The current diagnosis is a stretched elbow irritated by a bone spur.

mets-matters logoEdgin told reporters Friday: “I’m looking at the second opinion as a mental thing to make the decision a little easier, whatever it may be. The best outcome is this rehab will work. I’m looking at it optimistically and prepared for both ends of the spectrum.’’

The worst-case scenario is surgery, but if it is done it should be shortly so Edgin is ready for next season.

WHEELER SCRATCHED: Zack Wheeler was scratched for Saturday’s start against Washington because of a tender elbow and blister.

Wheeler will not have an MRI.

Meanwhile, Vic Black underwent a MRI on his throwing shoulder.

Not sure why pictures were taken on Black and not Wheeler.

METS ROUT BRAVES: The Mets scored five runs in the first inning and Wilmer Flores hit a three-run homer in the third to power the Mets.

Flores’ homer was part of a 3-for-4 day. Curtis Granderson added two hits and Matt den Dekker walked three times.

Jon Niese started and struck out three in 3.2 innings.

LAWSUIT SETTLED: The Mets settled their lawsuit with Leigh Castergine, who was fired, Aug. 26, 2014, after four years of employment.

She alleged sexual harassment from COO Jeff Wilpon, claiming she was fired because Wilpon was “morally opposed’’ to her being unmarried and pregnant.

Terms of the settlement were not disclosed, and the parties stated in a joint statement: “The parties have decided to resolve this matter, which has brought more attention to the workplace environment for women in sports and will result in the organization being more attentive to the important issues raised by women in sports. Additionally, we are both committed to the further development and encouragement of female executives in our industry. Both sides? have agreed to have no further comments.’’

ROSTER MOVES: Brandon Nimmo and Gavin Cecchini, both first-round picks, and catching prospect Xorge Carrillo were reassigned to the minor league camp. … The Mets have 54 players in camp, including Bobby Parnell and Edgin, both of whom are ticketed for the disabled list.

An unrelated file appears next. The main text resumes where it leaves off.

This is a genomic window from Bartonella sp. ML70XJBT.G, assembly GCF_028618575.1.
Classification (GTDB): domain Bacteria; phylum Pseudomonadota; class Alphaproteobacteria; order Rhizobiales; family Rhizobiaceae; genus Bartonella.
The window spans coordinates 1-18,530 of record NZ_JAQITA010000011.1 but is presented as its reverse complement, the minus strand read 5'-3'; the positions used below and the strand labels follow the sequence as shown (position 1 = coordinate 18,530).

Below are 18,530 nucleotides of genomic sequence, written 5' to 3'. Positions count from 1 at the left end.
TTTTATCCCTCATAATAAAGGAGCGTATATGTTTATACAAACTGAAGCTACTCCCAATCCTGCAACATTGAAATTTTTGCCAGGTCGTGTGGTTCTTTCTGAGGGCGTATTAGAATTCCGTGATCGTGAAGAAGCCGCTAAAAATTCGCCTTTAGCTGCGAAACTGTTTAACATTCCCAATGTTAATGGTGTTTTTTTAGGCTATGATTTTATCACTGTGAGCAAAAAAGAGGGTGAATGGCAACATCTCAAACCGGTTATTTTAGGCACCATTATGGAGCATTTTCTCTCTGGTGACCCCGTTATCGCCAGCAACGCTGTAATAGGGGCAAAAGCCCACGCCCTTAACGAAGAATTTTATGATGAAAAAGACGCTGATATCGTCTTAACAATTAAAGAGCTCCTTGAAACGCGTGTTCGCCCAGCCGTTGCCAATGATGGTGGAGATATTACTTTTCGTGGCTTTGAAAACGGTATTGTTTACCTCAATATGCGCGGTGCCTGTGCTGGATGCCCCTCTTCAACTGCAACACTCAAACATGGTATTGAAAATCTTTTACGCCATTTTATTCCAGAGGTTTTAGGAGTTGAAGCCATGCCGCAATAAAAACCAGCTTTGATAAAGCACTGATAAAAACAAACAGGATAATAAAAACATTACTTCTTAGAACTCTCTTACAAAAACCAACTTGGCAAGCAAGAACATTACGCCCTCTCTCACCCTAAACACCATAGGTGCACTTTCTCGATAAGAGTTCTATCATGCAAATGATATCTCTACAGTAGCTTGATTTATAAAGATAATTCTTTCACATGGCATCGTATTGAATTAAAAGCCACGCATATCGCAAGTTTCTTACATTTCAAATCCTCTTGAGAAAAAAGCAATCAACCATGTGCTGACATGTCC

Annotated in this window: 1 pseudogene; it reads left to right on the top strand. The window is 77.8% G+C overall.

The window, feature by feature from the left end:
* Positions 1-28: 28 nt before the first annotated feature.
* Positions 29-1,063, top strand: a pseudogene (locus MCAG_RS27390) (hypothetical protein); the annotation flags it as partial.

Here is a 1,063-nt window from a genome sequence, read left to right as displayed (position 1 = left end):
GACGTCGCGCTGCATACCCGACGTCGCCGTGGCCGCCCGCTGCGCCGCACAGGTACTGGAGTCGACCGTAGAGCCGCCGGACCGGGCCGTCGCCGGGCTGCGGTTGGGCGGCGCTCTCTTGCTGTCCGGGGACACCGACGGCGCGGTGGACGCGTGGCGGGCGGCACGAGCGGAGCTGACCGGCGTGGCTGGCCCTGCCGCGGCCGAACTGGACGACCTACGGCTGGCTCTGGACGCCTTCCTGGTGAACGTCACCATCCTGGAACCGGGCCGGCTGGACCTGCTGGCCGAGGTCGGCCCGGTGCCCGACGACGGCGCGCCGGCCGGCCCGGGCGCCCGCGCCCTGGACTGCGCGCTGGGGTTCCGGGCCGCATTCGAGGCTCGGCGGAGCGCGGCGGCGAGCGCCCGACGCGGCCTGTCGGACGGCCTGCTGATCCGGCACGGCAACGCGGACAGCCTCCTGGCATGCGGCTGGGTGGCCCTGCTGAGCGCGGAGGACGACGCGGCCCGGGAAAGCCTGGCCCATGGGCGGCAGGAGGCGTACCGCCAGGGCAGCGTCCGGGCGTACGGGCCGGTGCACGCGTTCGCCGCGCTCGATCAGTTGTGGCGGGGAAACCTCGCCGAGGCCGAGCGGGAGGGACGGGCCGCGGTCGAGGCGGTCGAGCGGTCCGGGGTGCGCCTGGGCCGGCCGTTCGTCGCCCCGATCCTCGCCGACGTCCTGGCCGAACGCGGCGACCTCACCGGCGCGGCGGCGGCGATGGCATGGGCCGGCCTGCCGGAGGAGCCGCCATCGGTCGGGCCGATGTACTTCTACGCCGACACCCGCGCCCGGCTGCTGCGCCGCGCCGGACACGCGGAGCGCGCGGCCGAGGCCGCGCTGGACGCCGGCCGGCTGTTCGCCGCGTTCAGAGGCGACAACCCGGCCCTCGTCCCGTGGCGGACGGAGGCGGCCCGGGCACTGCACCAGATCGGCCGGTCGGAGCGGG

Feb 17

Mets’ Matt Harvey Doesn’t Regret Surgery Option

Matt Harvey doesn’t give in easily, but finally admitted he won’t be a part of the 2014 New York Mets as anything but a footnote.

Harvey, who recently said he wanted to pitch this season if his rehab from Tommy John surgery is complete by September, caved in Sunday and acknowledged it to be a long shot. Perhaps that his locker isn’t on `Starters Row,’ but close to the training room might have been the deciding factor.

HARVEY: Won't be an easy spring.

HARVEY: Won’t be an easy spring.

“It’s a little bit difficult of a day considering I’m starting to realize that the year is not going to go the way I wanted it to,’’ Harvey told reporters in Port St. Lucie Sunday. “But, you’ve got to do what you’ve got to do, and the rehab is going to continue. I’m not sure when I’m going to start throwing, but hopefully in the near future.

“It’s hard seeing all the guys, seeing them put their uniforms on, and realizing that spring training is going to go a little differently this year.’’

It had to be tough emotionally for him considering the high he rode last season until injuring his elbow. He had New York in the palm of his hand, but couldn’t ignore the nagging pain in his forearm and elbow.

Initially, Harvey wanted to choose rest over surgery, but finally relented. He said he’s finally at peace with the decision.

“I needed that time to make the decision and make sure that it was the right one and the one that I wanted to go with,’’ Harvey said. “I’m happy that I did things on my own time. Mentally moving forward I think that was a big thing for me to do.’’

As of now, Harvey will miss 2014. Had he opted for rest he might have been ready, but if he later blew out his elbow he would have missed the remainder of 2014 plus 2015. Considering those options, Harvey opted to miss the least amount of time as possible.

Mets physicians will soon meet with Dr. James Andrews, who performed the surgery, to map out a timetable for his rehab this season and this throwing program.

“Whenever they decide I can throw, that’s their decision. I can only make sure I’m strong and flexible,’’ Harvey said. “It’s definitely tough, but I’ve come to the realization that I have to listen to them and I can’t push too much.’’

That rushing sound you hear is a sigh of relief from Mets’ management.

Harvey is a competitor with no quit. Maybe he needed this experience to understand the fragility of his career and better take care of his arm.

ON DECK: Jenrry Mejia on bullpen shuttle again?